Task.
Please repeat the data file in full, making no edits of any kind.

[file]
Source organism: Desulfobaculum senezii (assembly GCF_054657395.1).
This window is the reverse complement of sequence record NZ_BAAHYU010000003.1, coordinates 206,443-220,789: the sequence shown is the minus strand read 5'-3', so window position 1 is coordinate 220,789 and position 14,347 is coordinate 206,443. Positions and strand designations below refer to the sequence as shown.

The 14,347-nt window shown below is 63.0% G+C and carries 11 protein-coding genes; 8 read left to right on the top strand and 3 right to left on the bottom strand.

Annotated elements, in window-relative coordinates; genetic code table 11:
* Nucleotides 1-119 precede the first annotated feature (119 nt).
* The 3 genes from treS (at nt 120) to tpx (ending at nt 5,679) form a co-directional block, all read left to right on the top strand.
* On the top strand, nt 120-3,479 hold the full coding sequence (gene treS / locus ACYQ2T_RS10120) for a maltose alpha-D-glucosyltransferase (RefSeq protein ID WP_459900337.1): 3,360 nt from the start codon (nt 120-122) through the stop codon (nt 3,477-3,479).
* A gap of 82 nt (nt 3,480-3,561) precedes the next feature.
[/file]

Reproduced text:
Source organism: Desulfobaculum senezii (assembly GCF_054657395.1).
This window is the reverse complement of sequence record NZ_BAAHYU010000003.1, coordinates 206,443-220,789: the sequence shown is the minus strand read 5'-3', so window position 1 is coordinate 220,789 and position 14,347 is coordinate 206,443. Positions and strand designations below refer to the sequence as shown.

The 14,347-nt window shown below is 63.0% G+C and carries 11 protein-coding genes; 8 read left to right on the top strand and 3 right to left on the bottom strand.

Annotated elements, in window-relative coordinates; genetic code table 11:
* Nucleotides 1-119 precede the first annotated feature (119 nt).
* The 3 genes from treS (at nt 120) to tpx (ending at nt 5,679) form a co-directional block, all read left to right on the top strand.
* On the top strand, nt 120-3,479 hold the full coding sequence (gene treS / locus ACYQ2T_RS10120) for a maltose alpha-D-glucosyltransferase (RefSeq protein ID WP_459900337.1): 3,360 nt from the start codon (nt 120-122) through the stop codon (nt 3,477-3,479).
* A gap of 82 nt (nt 3,480-3,561) precedes the next feature.